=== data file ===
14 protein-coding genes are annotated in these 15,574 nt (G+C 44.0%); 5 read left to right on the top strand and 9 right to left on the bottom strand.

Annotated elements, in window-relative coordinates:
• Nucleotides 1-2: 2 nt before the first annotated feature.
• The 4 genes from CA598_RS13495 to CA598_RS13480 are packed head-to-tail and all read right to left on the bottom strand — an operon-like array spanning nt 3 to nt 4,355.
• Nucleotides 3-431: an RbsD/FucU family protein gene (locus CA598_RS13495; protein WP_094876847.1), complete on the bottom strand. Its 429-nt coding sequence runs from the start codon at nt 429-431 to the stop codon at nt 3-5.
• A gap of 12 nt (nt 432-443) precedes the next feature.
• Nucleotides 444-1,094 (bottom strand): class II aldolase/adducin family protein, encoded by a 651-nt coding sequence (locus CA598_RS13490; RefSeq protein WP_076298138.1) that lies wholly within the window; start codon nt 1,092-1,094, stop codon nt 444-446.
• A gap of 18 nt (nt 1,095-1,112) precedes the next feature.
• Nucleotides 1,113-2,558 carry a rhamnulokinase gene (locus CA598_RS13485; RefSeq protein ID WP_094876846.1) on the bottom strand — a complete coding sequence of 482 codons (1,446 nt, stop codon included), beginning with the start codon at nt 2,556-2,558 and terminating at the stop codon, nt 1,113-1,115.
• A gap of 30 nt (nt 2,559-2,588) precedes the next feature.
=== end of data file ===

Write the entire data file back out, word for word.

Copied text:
14 protein-coding genes are annotated in these 15,574 nt (G+C 44.0%); 5 read left to right on the top strand and 9 right to left on the bottom strand.

Annotated elements, in window-relative coordinates:
• Nucleotides 1-2: 2 nt before the first annotated feature.
• The 4 genes from CA598_RS13495 to CA598_RS13480 are packed head-to-tail and all read right to left on the bottom strand — an operon-like array spanning nt 3 to nt 4,355.
• Nucleotides 3-431: an RbsD/FucU family protein gene (locus CA598_RS13495; protein WP_094876847.1), complete on the bottom strand. Its 429-nt coding sequence runs from the start codon at nt 429-431 to the stop codon at nt 3-5.
• A gap of 12 nt (nt 432-443) precedes the next feature.
• Nucleotides 444-1,094 (bottom strand): class II aldolase/adducin family protein, encoded by a 651-nt coding sequence (locus CA598_RS13490; RefSeq protein WP_076298138.1) that lies wholly within the window; start codon nt 1,092-1,094, stop codon nt 444-446.
• A gap of 18 nt (nt 1,095-1,112) precedes the next feature.
• Nucleotides 1,113-2,558 carry a rhamnulokinase gene (locus CA598_RS13485; RefSeq protein ID WP_094876846.1) on the bottom strand — a complete coding sequence of 482 codons (1,446 nt, stop codon included), beginning with the start codon at nt 2,556-2,558 and terminating at the stop codon, nt 1,113-1,115.
• A gap of 30 nt (nt 2,559-2,588) precedes the next feature.